Learn to Create a Galaxy Watercolor Mandala | Jillian Chong | Skillshare

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Learn to Create a Galaxy Watercolor Mandala

teacher avatar Jillian Chong, Self-taught artist/ doodler

Watch this class and thousands more

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Taught by industry leaders & working professionals
Topics include illustration, design, photography, and more

Watch this class and thousands more

Get unlimited access to every class
Taught by industry leaders & working professionals
Topics include illustration, design, photography, and more

Lessons in This Class

8 Lessons (44m)
    • 1. Introduction

    • 2. Tools & Materials

    • 3. Planning a Frame

    • 4. Sketching out Patterns

    • 5. Painting the Galaxy

    • 6. Inking Your Mandala

    • 7. Thank You!

    • 8. Bonus! Drawing a Mandala without a Compass

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About This Class


Get ready for the next level - adding some watercolour to your drawings! In this class, you will

  • Get comfortable with the basics of drawing a mandala, including framing and adding patterns
  • Learn some basics of watercolouring
  • Have tons of fun!

If you're looking for an easy but fun class, with a lovely final project, look no further.

For more information on the project, check out the Projects tab!

You can pick up pattern drawing skills for creating mandalas in my first class!: Drawing Basics: Making Art from Simple Patterns

Music: HookSounds

Meet Your Teacher

Teacher Profile Image

Jillian Chong

Self-taught artist/ doodler


Hi, my name is Jillian! I'm a self-taught artist based out of Singapore, and I love using all kinds of media to create art. I think that everyone has the ability to make art, but in different ways.

I was once a telecommunications consultant but I grew tired of suppressing my creative side, so I decided to just take the plunge and do what I love!

You can check out more of my artwork here and my Etsy shop here. You can also head to my Redbubble here where you can get prints, mugs, shirts, stickers etc. with my designs!

See full profile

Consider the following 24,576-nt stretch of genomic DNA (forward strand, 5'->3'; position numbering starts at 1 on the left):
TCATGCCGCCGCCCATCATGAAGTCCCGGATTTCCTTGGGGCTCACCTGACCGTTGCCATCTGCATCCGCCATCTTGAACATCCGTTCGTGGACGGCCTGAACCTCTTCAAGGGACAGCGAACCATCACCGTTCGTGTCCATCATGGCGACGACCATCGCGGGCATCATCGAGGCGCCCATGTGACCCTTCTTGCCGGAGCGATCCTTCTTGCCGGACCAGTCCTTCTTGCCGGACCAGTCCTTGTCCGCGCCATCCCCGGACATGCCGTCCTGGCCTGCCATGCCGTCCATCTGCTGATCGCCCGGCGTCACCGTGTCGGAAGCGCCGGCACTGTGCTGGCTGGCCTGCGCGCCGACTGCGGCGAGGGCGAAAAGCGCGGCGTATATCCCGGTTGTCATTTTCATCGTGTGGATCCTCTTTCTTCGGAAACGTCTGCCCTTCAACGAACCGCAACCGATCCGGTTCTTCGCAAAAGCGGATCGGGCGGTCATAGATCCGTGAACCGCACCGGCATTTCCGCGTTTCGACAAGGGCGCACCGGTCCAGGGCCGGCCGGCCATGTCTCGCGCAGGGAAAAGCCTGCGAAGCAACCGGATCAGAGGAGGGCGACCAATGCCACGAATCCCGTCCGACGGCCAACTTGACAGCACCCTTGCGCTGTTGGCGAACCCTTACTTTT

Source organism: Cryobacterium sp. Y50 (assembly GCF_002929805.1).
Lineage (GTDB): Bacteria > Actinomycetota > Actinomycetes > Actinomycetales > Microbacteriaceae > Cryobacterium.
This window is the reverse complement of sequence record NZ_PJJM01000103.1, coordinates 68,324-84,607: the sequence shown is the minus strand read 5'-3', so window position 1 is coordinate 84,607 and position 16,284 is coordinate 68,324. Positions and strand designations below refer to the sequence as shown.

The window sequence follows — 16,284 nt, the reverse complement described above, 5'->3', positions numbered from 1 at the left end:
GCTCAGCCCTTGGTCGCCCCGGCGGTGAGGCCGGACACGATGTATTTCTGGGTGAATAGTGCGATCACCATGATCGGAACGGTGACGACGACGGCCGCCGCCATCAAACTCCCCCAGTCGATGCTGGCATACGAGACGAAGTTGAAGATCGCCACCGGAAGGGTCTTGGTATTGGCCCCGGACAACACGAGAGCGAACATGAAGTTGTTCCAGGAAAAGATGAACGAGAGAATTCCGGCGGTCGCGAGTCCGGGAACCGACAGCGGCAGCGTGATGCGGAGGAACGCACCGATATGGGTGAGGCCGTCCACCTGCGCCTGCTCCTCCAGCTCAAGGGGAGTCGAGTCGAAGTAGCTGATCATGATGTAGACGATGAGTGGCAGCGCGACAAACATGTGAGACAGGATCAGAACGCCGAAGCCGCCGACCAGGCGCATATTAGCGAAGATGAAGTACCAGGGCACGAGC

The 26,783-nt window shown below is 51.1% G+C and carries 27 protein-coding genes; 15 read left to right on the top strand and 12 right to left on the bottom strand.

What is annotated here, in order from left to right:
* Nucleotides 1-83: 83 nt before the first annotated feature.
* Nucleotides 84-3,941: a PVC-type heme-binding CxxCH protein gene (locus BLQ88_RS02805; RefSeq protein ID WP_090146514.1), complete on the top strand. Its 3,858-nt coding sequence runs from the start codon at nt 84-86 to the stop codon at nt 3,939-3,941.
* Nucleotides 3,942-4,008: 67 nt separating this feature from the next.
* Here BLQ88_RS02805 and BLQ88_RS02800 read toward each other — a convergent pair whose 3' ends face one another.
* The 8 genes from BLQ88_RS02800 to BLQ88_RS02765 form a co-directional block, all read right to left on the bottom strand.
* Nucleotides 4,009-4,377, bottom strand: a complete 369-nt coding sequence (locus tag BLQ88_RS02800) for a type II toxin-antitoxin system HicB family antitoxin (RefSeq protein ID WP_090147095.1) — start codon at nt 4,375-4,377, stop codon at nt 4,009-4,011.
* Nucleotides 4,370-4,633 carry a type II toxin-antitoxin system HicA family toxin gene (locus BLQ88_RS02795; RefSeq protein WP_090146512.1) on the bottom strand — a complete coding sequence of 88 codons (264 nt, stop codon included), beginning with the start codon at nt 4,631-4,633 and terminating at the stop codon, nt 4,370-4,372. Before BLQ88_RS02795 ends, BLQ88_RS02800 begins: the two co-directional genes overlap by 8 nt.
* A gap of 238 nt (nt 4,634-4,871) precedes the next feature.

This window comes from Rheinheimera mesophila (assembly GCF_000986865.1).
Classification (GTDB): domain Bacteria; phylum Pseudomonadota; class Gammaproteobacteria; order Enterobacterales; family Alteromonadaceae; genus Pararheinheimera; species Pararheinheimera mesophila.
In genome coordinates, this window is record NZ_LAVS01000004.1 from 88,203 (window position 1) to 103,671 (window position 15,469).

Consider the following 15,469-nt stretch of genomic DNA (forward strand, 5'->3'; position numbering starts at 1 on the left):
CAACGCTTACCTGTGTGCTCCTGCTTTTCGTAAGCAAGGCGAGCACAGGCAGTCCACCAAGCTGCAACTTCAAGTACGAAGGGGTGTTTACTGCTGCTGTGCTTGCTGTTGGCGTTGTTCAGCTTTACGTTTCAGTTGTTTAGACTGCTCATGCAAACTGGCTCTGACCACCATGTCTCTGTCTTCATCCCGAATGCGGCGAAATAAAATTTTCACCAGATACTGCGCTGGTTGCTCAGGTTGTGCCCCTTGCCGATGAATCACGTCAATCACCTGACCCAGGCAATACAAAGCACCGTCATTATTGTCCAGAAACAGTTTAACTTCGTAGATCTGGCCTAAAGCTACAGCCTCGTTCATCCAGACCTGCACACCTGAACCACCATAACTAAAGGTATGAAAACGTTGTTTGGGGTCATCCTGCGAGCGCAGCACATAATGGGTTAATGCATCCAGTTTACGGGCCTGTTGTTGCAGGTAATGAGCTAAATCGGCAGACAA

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1. Introduction: are great for easy yet expressive drawings. They help increase your focus and are versatile enough to be used in many different forms have drawn hundreds off mandalas from simple to complex and use them in so many ways in coloring boats, pats and even wall up. In this class, we will be combining two popular trends. Hen drawn mandalas and a galaxy water coloring. You pick up the basics off how to draw Mandela and be creating your own designs in no time . I'll also share some beginner what the color tips, and you learn how to combine both what, the color and ink into a beautiful mixed media Mandela. So if you're looking to try your hand at something new, come join me and let's make some up. 2. Tools & Materials: before we start. Let's cover the materials will need for this class, starting with the paper if you're just starting out and don't want to spend too much on paper, I normally use a dale around defying grain at a minimum weight off. 200 years, Um, as you will need thicker paper to be able to hold a watercolor for better results, I recommend at least a tree 100 GS and Co. Press, watercolor paper and a brand I typically used, which is more often affordable. Range is the lengthen. There are also many other watercolor paper brands out there, but the good ones can be extremely expensive. If you're interested in those, I suggest you do a little research before you decide on which one. To get for drawing, you need the usual suspects, a ruler pencil you Reza pencil sharpener. And since we're drawing Mandela's, I highly recommend that you get a compass if you do not have one. Not to worry, I will have a special section to teach you how to measure out your Mandela's without a compass. It may take a little longer, but it can be done. I will then be inking the artwork with a silver in pen on top off the painted watercolor. The pen amusing for this is a uni ball signal brought silver pen. Being for this pen sometimes flows a little thick, so just be careful when you're drawing tow. Avoid smudging for painting. You need a water container, brushes a number of people, have and use this painter backwash water brush, for they are watercolors because it can also double up as a brush for calligraphy. But my personal choice is to use an actual watercolor brush as the water brush. Me sometimes dilutes the paint that you've picked up on the brush a little too much. I used a Laurentiis a quart Fine brushes in very sizes. I have fear sizes 10 and six For what Nicholas I used Winsor and Newton's Cotman Water colors. I think you can find this set in your art store. It has most of the basic colors you need, or you can even buy individual tubes off the colors that you want for this particular class of using pressure in blue. Three. Didn't you burnt umber permanent rose and some cerulean blue? I recommend that you put your colors in a flat pellet, which can be closed. The flat surface will be a lot easier for you to mix your colors in, and a close pellet will prevent your watercolors from drying out. For ease of usage, you can arrange your colors like a color wheel instead of squeezing them in haphazardly. It's unfortunate that painting before the fellas can sometimes be a little pricey. But buying the right materials will really impact your final outcome. If you only split on one thing, please let it be good paints. You really notice the difference in color brilliance as well as your painting process. The second thing that I would splurge on would be good watercolor paper and finally brushes . So once you've assemble all your items, we can get started. 3. Planning a Frame: nice gifts that that was first drawing out our Mandela. Since we're going for Galaxy team, we're going to be drawing a star shaped mandala. I'm starting out with a square 15 centimeter by 15 centimetre sheet off paper. We're going toe Wonder Mandela to be placed in the center, so divide each side into half and draw a straight line down. You'll get the middle point where the two lines intersect, which will be the anchor for all your reference lines. For those of you who don't have a compass, you can skip this section and watch the bonus video on how to draw your lines without a compass. So we'll be using a circle radius off 6.5 centimeters, which you will measure out for your compass. We want to leave a 0.5 centimeter border from each each draw out the circle, using the middle point as an enka. Remember to keep a light hand as thes circles will only be reference points, and we will need to erase them out later before we start the water color. From here, we'll move inwards, making smaller circles, depending on how many layers you want for your Mandela. I'm aiming for about five layers, so I should have at least five reference circles for the Mexico. We'll take a radius off 5.5 centimeters to keep things simple. I like to round down to the nearest 0.5 centimeters. I usually have in DeVos off varying lengths between the circles because this means you're layers will have different sizes, adding some interest to your Mandela. So for the next cycle, we will do a radius off for CME. Well, then, follow that with a tree, cm radius and the finance. A girl will be 1.5 centimeters. You don't want the innermost ago to be too small or your patrons. Insight might be too cramped. Now we're going to divide the circles into more segments, which will make up the rest off your mandala. We're going to use the biggest sickle as a reference to draw segments. Measure the distance between the two points on the straight line, that bicycle intersex. You will need to have it and put a reference point. Sheer. The distance is 9.2 centimeters, so I'm going to put a dot at the 4.6 centimeter the middle point and use that to draw a line. True, the middle point intersecting bicycle on the other side. It doesn't matter if you're slightly off on the distance. It could be a ruler is different or your compass might have moved a little while you're drawing. Just take the distance from point to point and have it to get your CenterPoint. Now that both sides are done, we're going toe. Have each of the segments into even smaller segments. You can choose to stick with only eight segments, but I feel that adding more segments, just another level off intricacy to your mandala. Repeat the steps to measure and divide each segment as a reminder. Do keep a light hand when drawing these. Now that all reference lines are drawn, we can start withdrawing the frame. I'll be building the mandala from the inside out. Since we're grateful a starship. All of the segments are going to have points. Unlike the become Andalus, where you can draw different shapes such as petals or so first for the frame. You can choose to incorporate these ships into your Mandela. However heavy only pointed ends were better and forced the spy like shit. Using the middle line as a stopping point, we're going to draw two straight lines, sloping outwards, going from the second circle to the smaller circle where they intersect with the straight lines on the left and right. You can draw doctor and thicker lines for the frame as you want them to stand out even after you've painted over them. They will also be shouldn't later, because we will be going over them with silver ink. Repeat this pattern until all segments are completed and the design looks like an eight pointed star for the next layer. We won the segments to start from the middle off the start that we just drew, since we don't have a reference Akhil. But in the sex at these points, I'll need to add in a new sickle. As you're building on Mandela, you may occasionally find you need toe in more reference cycles, only to draw another at a 2.5 centimeter radius. This time, we'll be starting from the initial Texaco Drori down to the new reference ical. We just me. We want each segments points to be between the two points that we drew on the second cycle again. Repeat until all segments are complete. You now have what looks like an eight point that start on top. If another bigger eight pointed star will be making the next site thin and long so we can keep things interesting with differing heights and thickness off, each layer will be stretching out the line from the middle off the second star to the biggest circle. Now for the fourth layer, we should be in between two off the long, thin segments you'll notice. I always keep turning the paper to the most comfortable position for me to draw. It's looking pretty good at this point. The top part seems a little empty, so let's put in one more layoffs segments. In between. We'll need toe eat another to reference Agos at a five and six centimeter radius. Unfortunately, we also do not have enough segments, so we're going to again measure out the middle point between where the two straight lines intersect with our six cm radius sickle. I'm not drawing a full line in this case to reduce the number off lines I need to erase later, but you can draw the full lines if you prefer for these segments. You may notice they're slightly lopsided because the two lines on either side off each. Syngman, I'm not at the same angle. However, since this asymmetrical segments repeat around the entire mandala, they don't look too out of place. - Okay , so this is our Mandela outline. We can start on feeling in the patterns in next video. 4. Sketching out Patterns: Now that we've got the now from complete, it's time to plan the patterns inside the Mandela. If you're totally new to using patterns in your artwork, you can check out my previous class on incorporating patterns into drawings. I will include a link in the class description for this piece. We won't be thinking in the design first before painting, as the metallic bits in the ink me No hold up very well to the watercolor and mace much, if you were drawing with it archival ink pen, which has solid ink like a black sack around my cramp in. Then you get Inc in the US before painting over. However, since we won the at peace to be shiny and star like we're going to roughly sketch in the design painted and then go over it with silver ink, we will need to erase out all the reference lines that we don't need or not part off the final design before we paint. Once the watercolor goes on, the pencil must can no longer be removed. Personally, I like to plan all my patterns before I watercolor, as I can use the reference points as a guide to drawing some off my Pepin's before they are erased. If you prefer, you can just pain. You're afraid in first before deciding what patterns you would like to draw. It's all about your creative process and what you're comfortable with. Since we're going for Galaxy Mandala team, we're going to use patterns that look a little like a starry sky like constellations of the Milky Way, which means these patterns, which will have lots off dots. I have previously mentioned that I like to very my patterns layering dot pack patterns between lying type patterns so that the different layers don't look too similar. However, in this case, it's were great for team off staffs. All the patterns will mostly be dot type. We want to maintain the middle lines as a pattern for this long, thin section here, as I think you defined a starship a little better for the outermost layer, we're going to do some stippling. I'm not going to draw out the pattern for all the segments as I will be drawing a free head with in later, so I'm just roughly sketching it out to see how it looks. If I'm not happy, review are really feeling the pattern. I replace it with another. You can always choose toe fully feel in the patterns in the Mandela, so you can. It's a guy later on. While you're thinking for the next section, I'm going to use the Rete pattern, which also has big dots. I'm just lightly sketching it in, just in case I need to. The reason for the innermost section. I want to maybe use another plant pattern variation, probably just tree circle butts and for this last section are feeling in with dots of varying sizes. Okay, so now that we've got our patterns planned out, we're going to start erasing our reference lines. If you accidentally erase any off the frame lines here drawn, just go over them again. You wonder outlines to be duck enough so you can see them through the paint. Because this particular reference line is part of my pattern. I'm going to make it a little darker. Before I erased the secular reference lines that intersected Wait for the innermost layer. This reference line is going to be part of the pattern, so I'm also going to make this one a little bit more obvious because I'm using the smallest circle as a reference for the butts in this pattern. I'm going to sketch these out first before I erased the secular reference line. Don't worry. If you're not able to erase all the lines, clean me if they're faint, they will be covered by the water color as we are going to pain with darker colors. Once we've erased all the reference lines, we will move on to painting. 5. Painting the Galaxy: don't be too worried if you do not have any experience with watercolor, we are just going to do an easy loose painting today. I've got here two brushes off different sizes. Number 10 and six. My staple brushes the number 10. But since this mandala is not very big, I may need to have the smaller brush to get the colors into the small corners. We will be aiming to paint only within the Mandela. But even if you go off the lines a little, don't worry. The nature of what color is that you can't always control how it flows, so just let it be before starting to paint. I recommend you always mix your colors beforehand. So you're not scrambling to get the color right as the water is drying on your paper. So we're starting out with diluting the Prussian blue. We're going to mix the blue with some very don't you as well to get a soft to color way, also going to dilute out some cerulean blue and some permanent rose. Even when I'm planning to pain with just a single color, I like to dilute out the colors on my palette instead of picking up the color directly off the paint as it might be too strong. You always want to start off if a lighter cook as you can, still at more layers off color if you want to deepen it. But if you start off to doubt, it will be more difficult to fix. For Dr Excellent, we will be mixing bunt number with some off the Prussian blue. I don't normally use black as I think it's a little too harsh, so I prefer the combine, but number two the color and trying to make a little darker. Take some time to experiment with your color, makes us and see what you like. So we've now got all the colors were planning to use, ready to go. You can choose to take down your paper in case you want to prevent the paper from buckling . But I won't be doing that. The plan is to make the top and center colors a little darker and having the colors get like that as it spreads out. Start, we're going to give the mandala a very light wash off plain water before putting down the color. This is just in case if the color was too strong on the brush. It will dilute it out and also keep the paper wet so you can blend the colors a little better. We're going with a blue base, so start off with the Prussian blue you already diluted earlier. We want to get a good mix off tones where some parts are deeper blue and some parts are lighter blue, especially areas that you one other colors to shine true. Remember that the base color will impact the other colors that you put on it. Now we're going to want to get a deeper blue in this corner, so pick up some more blue color and likely Debbie on. I find that they're being in the color gives it a more natural blend, as compared to swiping on the color in long strokes. The different colors of a galaxy sky are always kind of splotchy, and that's the effect we're going for. If the color is looking a bit too strong, just at in a bit more water to dilute it or pick it off the ship with direct or tissue we're now going to on some of the teal every time you change color. Be sure the wash off your brush, so it there's a mixed with your next color way. Also going to want to get colors into some of the points. So I'm going in with a smaller brush that has a tentative you can see in the upper left sexual. Red blue is lighter. The two shines true, a lot more that's also at in a smidge of cerulean blue to lighten up some areas and give it some different blue tones. Okay, so it's getting a little too blue. So we're going toe in some permanent rose at this bottom corner here, as the roast makes us in with the blue, we also get some hints off couple. If your paper is getting too wet or pulling water, you can also let it dry a little more before continuing. You don't need to worry if your papers to dry later. The beauty off painting of Galaxies that having layers or even some water marks here in the enhances the realistic effect off the sky rather than takes away from the painting. Unlike traditional watercolor scenes, I've also let my paper dry a little so it's more damp rather than wrecked. We want to and forced the blue in some areas. So we're going to layer on a bit more blue. You can see some of the pencil marks are really disappearing. Just why we always try to duck in them before we start painting. We're also gonna put on that that number blue mixture, spreading it out. You can continue adding which ever callous you prefer. You may find that the contrast between the die in light colors are to stop in some areas, so be sure to put in some water to blend it out. Spread out the different colors. Trick that I like to use is to put the same color on opposite sites off the manila and connect them. - Don't worry about the color is getting a little too what color will always dry a little lighter. Besides, the dark colors will also help your eighth designs stand out a little better. Now that we're done, just let your paper dry thoroughly and we can move on to inking the design 6. Inking Your Mandala: before we begin. If there any guidelines there faded a little after being painted, we will need to mark them in again. Okay, now that our guidelines are set, we're going to spat toe in the artwork. We're going to start with the outline off the smallest star. I will be drawing some of the lines freehand, but you can also feel free to use a ruler, sometimes due to the water color. The ink off the pen may get a little stuck, so you will need to go over the same line a few times. If this happens now for the inner lines, we're then going to fuel in the pattern before we move to the next layer to reduce any potential smudging. Since we had already put down a rough sketch off where the but should be, we can finish this pattern quickly. Let's move on to the next room. The pattern for this layer a different size dots, and we're using two different dot sizes. We should put in the biggest dots first and fill in the empty spaces, with the smaller dots randomly spacing them out. Next, other thin long segments. From this segment you can see leftover pencil marks are going to be hidden under the ink. - I think this point, I think only having a single line makes this segment a little too empty. So we're going toe into more lines on either side off the center line. Since there's no reference lines for these were going to use a ruler and estimate the center point on either side. When using the ruler, you always want to draw from right to left so that your ruler will not go over the line. You just true and potentially smudge it. You see here I'm gauging whether Centrepoint east on each site and making a mark so I can use the ruler to guide my line. - I'm going to continue using the ruler to draw the next segment again, always moving from right to left. If you're not sure if you're in case trying, just tap it very lightly to check. If they are some remnants on your finger, then you should wait a while for you to dry before continuing to draw this'll . Next pattern is a fluid wheat pattern, which is good for feeling in what or irregular shapes trying to space out your butts on the long, wavy stems. Do not bunch them up too tightly for this last segment. I'm just going to freehand outline as they're pretty shot. - We're going to use greedy INTs deploying to feel this in starting with a tense bunch of dots at the bottom and the Dutch get more spots as we move upwards towards the tip. Now is also the time for you to treat any patterns you are not happy with. Like this segment of mind that doesn't seem to have enough dots. WeII done as usual. Remember to sign your artwork. You should be proud of what you've accomplished. 7. Thank You!: thank you so much for taking the class, and I hope you enjoyed yourself. If you have any lingering questions, please don't hesitate to post them in the discussion. Don't forget to also upload a picture off your completed at work as I love to see You can also take me on Instagram at lemon names. I'll see you soon in my other videos. 8. Bonus! Drawing a Mandala without a Compass: before we begin, I would like to highlight that. The measurements I mentioned here are based on my original paper size or 15 centimeters by 15 centimeters. If you wish to use a bigger or smaller size, just make sure that your paper is even on all sites. If you're using the same size as me but still find your measurements slightly off by a few centimeters, it's fine. Just remember to take the half off your measure distance. Okay, so this is a bonus video for those off you. Who would like to learn how to draw the frame off a Mandela but do not have a compass. We're starting out with the same as a compass class, where you need to divide a 15 centimeter by 15 centimeters, square sheet of paper in tow, half on both ends. The Intersect Point in the center will be the anchor point for drawing your Manella. Next, we will be dividing each smaller square in half. We do that by measuring the length between the two points on the edges and dividing that in half. The measurement between the two points is 10.6 tm so divided its 5.3 cm and that will be the sent the point. Once you've done that, there will be eight segments. Now we're going to divide each segment into even smaller segments by having them. To do this, we will need to measure the distance between two lines of the segment and take the center point. However, to get accurate reading, we must make sure to take the distance between the two lines and the point where they're both the same length now because we know this line is 7.5 centimeters, which waas the 15 centimetre paper laying defended by half. So we should also measure out 7.5 centimeters from the center anchor point on this longer middle line. The measure distance between the two points at this 7.5 centimeter MMA is 5.7 centimeters. When we divide this in half, we get 2.85 centimeters. So mark it down for the center point, continue for the entire mandala. Now that we've got all the street reference lines mapped out, we need to measure out where the psycho in the sec on each off this reference lines, just as if you had a compass. So, for example, the biggest reference Tucker was at a radius off 6.5 centimeters. This means that the circle would have intersected each reference line at 6.5 centimeters from the center anchor point. So make sure you mark out these points on each reference line as another example, the next blind Waas, 5.5 centimeters. So we will need to also Markle 5.5 centimeters on each off the reference lines way, because we will have five layers in this Mandela, we would have had five reference circles. I'm including here. Diagram off all the radius lines that will need to be marked on each individual reference line. Once this is complete, you can continue watching the lesson number tree on planning your Mandela frame.